Introduction to the lens test widget

Alongside our partnership with DxOMark, we've completely re-written our unique lens test widget, that provides a simple and easily-interpretable display of lens properties. This allows us to include additional data that DxOMark measures for each lens. The new widget is also designed to work on mobile devices such as the iPad, as it's based on HTML5 rather than Flash. Note that the test data in the old widget is not directly comparable to that in the new one, due to differences in the testing methods and calculations used.

Our new widget is designed to look and behave similarly to the old one. Again it is designed to allow you to explore the optical characteristics of a lens and freely compare it to others. Three display modes are available, which show Sharpness and Chromatic Aberration, Distortion, and Vignetting.

Unlike some other sites, we don't concentrate purely on sharpness and present other lens qualities almost as an afterthought; we consider chromatic aberration, distortion and vignetting at an equal level. The reason for this is simple, as these other attributes can easily have a more destructive effect on perceived image quality than any softness of the lens. Indeed 'sharpness' may be considered the lens equivalent of megapixels, superficially easy to understand and therefore the property most people think of first, but when taken on its own, far from being the whole story.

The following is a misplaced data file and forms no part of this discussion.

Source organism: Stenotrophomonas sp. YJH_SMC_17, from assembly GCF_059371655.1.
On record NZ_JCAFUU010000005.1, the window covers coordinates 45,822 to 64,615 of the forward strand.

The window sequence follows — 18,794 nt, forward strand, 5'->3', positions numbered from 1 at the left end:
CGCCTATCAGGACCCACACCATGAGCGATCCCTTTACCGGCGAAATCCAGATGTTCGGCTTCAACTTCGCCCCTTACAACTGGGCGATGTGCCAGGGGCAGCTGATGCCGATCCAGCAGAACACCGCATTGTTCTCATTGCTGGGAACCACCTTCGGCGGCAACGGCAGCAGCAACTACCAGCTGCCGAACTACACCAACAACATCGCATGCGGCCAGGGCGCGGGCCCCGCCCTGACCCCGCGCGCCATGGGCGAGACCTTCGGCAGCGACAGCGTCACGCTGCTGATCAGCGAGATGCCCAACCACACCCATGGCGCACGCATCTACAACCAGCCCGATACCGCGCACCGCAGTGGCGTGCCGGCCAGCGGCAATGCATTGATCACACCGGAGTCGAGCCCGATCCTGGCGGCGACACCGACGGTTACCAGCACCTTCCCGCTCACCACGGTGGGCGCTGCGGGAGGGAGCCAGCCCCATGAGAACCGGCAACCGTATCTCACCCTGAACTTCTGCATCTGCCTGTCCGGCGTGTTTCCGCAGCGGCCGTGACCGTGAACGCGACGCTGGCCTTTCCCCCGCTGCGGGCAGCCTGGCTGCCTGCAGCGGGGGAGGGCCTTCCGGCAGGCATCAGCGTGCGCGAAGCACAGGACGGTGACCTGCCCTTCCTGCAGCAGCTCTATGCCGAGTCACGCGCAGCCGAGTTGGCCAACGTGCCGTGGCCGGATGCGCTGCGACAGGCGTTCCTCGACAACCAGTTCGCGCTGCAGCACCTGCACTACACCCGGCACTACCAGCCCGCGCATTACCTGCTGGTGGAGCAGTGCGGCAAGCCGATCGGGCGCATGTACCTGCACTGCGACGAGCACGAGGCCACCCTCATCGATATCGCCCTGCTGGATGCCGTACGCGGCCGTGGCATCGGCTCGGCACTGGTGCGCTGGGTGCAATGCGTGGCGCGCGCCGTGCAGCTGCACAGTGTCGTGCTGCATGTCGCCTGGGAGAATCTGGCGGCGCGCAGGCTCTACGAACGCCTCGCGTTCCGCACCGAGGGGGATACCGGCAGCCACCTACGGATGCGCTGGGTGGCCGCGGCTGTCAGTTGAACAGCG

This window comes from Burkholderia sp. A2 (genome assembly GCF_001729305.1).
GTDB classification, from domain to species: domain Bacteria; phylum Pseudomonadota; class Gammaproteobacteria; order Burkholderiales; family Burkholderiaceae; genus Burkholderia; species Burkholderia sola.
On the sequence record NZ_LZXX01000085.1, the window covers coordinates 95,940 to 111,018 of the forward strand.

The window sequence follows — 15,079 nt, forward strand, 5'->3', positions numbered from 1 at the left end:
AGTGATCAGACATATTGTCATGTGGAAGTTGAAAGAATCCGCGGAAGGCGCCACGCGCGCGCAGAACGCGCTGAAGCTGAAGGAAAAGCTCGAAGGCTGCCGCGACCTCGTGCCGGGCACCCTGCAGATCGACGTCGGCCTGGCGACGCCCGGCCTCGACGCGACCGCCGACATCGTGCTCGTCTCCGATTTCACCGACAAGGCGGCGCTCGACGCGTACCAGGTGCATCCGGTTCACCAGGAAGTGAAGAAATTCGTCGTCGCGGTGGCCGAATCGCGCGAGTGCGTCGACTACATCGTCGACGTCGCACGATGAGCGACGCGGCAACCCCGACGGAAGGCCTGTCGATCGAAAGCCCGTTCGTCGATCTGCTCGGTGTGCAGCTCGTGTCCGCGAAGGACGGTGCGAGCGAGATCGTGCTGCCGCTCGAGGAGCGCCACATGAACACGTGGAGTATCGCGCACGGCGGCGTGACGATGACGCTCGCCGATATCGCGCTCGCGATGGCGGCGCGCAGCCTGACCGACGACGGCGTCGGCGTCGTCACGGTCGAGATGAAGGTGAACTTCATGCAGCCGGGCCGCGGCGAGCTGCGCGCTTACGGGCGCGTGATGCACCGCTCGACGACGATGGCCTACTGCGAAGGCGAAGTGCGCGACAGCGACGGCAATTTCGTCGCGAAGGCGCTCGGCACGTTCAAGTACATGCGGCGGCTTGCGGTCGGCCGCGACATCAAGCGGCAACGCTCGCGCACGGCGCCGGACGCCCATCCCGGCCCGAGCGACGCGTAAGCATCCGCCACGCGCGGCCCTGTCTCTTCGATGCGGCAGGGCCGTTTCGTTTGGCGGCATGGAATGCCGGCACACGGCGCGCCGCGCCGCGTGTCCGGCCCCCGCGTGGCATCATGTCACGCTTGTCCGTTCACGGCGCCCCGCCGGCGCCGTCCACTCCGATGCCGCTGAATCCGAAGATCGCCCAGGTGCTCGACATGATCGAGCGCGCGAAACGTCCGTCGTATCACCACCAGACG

The main panel of the widget is arranged in three sections; the display mode tabs are along the top, the main data display is in the middle, and the user controls and data readout are at the bottom. Simply select the display mode you want by clicking on the relevent tab, and explore the focal length and aperture settings by dragging the controls.

Below the display are three links; the one on the left will take you to DxOMark's own page for the lens with its complete set of data. Those on the right take you to fullscreen and compare modes, which open in new windows or tabs. In these, the focal length and aperture controls can be changed using your keyboard's cursor keys (up/down to 'zoom', left/right for aperture). This becomes especially useful when comparing two lenses.